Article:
U.S. Sen. James Lankford, a Southern Baptist, told Moore, “Thank you for the great work that you have done. I look forward to continuing to see the impact that you and your team will continue to be able to have on our nation as we speak out about the truth that scripture brings not just to what happens in the pulpit on Sunday but what happens in our daily life and in our culture as a whole.”
 
Tennessee Gov. Bill Haslam said, “I love not just the message that you send but the way that you send it.”
 
(EDITOR’S NOTE – Tom Strode is Washington bureau chief for Baptist Press. Reprinted from Baptist Press, baptistpress.com, news service of the Southern Baptist Convention.)

9/10/2018 12:02:11 PM by Tom Strode, Baptist Press | with 0 comments



Immigrants at the border: people, not statistics, four ministers conclude

September 7 2018 by Mike Creswell, Contributing Writer

Immigration is one of America’s greatest issues of our time: noisy, divisive and politically charged.
 
But all that buzz fell away this summer when four North Carolinians journeyed from Arizona across the U.S./Mexico border into Nogales, Mexico. At the border, the four talked with scores of people – almost all families – who were waiting to get into the United States.
 
Suddenly the complex issue became simple: they didn’t see a headline or a political issue, but they saw people in need of Christian ministry.
 
Here was a huge humanitarian crisis, but where was a Baptist response?
 

Larry Phillips

“We saw a big group of people, most with kids”, said Larry Phillips, former Southern Baptist missionary to Peru and longtime church planter and staff member with the Baptist State Convention of North Carolina (BSC). “They were waiting to get into the United States. They had been sitting on that sidewalk for more than a week, just waiting at that Nogales border crossing. That was after a hard two-week trip through Central America and Mexico.”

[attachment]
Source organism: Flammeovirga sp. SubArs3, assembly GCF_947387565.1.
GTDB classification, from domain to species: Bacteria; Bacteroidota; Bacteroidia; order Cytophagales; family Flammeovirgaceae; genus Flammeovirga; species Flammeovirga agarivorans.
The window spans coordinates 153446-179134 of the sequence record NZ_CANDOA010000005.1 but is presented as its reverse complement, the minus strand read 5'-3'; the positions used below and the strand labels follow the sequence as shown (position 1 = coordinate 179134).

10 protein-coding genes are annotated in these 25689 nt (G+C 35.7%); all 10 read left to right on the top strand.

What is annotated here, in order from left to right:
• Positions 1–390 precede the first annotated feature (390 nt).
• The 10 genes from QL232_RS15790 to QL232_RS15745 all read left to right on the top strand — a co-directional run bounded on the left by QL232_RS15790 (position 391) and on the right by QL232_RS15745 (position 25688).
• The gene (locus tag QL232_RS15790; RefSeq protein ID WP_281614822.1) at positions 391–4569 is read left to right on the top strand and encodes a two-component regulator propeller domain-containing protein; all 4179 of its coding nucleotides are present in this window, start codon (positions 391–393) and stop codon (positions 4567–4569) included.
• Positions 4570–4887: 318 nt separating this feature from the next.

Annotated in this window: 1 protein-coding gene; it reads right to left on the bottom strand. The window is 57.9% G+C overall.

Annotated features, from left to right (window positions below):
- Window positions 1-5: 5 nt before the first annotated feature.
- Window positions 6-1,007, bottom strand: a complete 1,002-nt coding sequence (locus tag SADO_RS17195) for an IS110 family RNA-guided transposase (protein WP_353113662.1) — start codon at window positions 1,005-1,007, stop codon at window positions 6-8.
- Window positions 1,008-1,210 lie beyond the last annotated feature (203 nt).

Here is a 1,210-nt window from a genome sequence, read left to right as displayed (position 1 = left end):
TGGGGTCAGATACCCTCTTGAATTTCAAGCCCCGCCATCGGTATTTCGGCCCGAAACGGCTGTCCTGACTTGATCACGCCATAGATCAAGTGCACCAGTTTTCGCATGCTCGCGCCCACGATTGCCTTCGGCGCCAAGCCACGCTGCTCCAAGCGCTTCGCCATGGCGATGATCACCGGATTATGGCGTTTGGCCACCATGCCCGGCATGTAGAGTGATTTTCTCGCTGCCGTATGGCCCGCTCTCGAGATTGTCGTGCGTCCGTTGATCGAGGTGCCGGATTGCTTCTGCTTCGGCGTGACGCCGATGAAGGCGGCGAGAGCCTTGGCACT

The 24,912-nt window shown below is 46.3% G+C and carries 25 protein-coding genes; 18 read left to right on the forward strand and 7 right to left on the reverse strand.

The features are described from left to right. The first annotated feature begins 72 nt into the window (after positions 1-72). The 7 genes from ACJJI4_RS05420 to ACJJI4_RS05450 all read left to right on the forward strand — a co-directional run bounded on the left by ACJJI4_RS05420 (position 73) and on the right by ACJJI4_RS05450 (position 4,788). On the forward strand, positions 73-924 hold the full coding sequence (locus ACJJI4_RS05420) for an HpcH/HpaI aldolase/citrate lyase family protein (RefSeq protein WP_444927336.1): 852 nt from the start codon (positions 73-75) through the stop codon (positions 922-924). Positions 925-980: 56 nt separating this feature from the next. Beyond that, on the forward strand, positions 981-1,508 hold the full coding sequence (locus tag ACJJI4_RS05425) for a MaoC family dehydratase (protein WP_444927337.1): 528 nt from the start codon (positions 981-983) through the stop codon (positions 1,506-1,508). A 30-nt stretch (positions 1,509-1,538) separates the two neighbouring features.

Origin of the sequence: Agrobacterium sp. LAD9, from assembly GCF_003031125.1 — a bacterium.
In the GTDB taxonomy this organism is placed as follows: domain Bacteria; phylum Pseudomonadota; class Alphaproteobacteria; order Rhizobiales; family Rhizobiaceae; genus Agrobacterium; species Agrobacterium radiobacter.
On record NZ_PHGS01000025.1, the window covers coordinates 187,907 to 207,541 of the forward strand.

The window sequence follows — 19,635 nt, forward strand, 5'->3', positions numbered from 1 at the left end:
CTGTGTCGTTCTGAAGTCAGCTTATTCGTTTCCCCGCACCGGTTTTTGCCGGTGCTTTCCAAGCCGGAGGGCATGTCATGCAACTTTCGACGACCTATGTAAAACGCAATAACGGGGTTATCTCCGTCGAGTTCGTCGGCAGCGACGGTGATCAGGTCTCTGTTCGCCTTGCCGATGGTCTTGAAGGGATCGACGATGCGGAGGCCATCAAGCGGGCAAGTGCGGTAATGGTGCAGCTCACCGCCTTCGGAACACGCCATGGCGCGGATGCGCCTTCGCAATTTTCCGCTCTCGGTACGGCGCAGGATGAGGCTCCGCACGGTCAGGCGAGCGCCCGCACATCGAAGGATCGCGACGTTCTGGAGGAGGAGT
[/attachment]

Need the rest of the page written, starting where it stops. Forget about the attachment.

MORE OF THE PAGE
Phillips’ newest convention assignment as a contract worker is to help develop a new statewide ministry of the state convention to help immigrants. That new work is just beginning to take shape.
 
“Now, please understand that these people were not trying to sneak into our country,” Phillips said. “They were trying to go about it legally, though it was clear they did not fully understand the U.S. immigration system. Local Mexican people – not government officials but just average citizens, mind you – had brought them blankets, food and bottled water. Someone had given them pizzas.”
 
Joining Phillips were: Amaury Santos, convention staffer assigned to the new ministry to immigrants; Bobby Farmer, ministry coordinator on the staff of Hull’s Grove Baptist Church in Vale, N.C.; and John Faison, director of the Raleigh-based Council on Immigrant Relations, which is partnering with the convention as its leaders set up the new ministry to migrants.
 

Gaining a new perspective


The four men made two visits across the border at Nogales in June. They had gone to a conference on immigration in Tucson, Ariz., and the border was less than two hours’ drive to the south – a great chance to deepen their understanding from an on-the-ground perspective. Communication was not an issue for them because all four speak Spanish.
 

Amaury Santos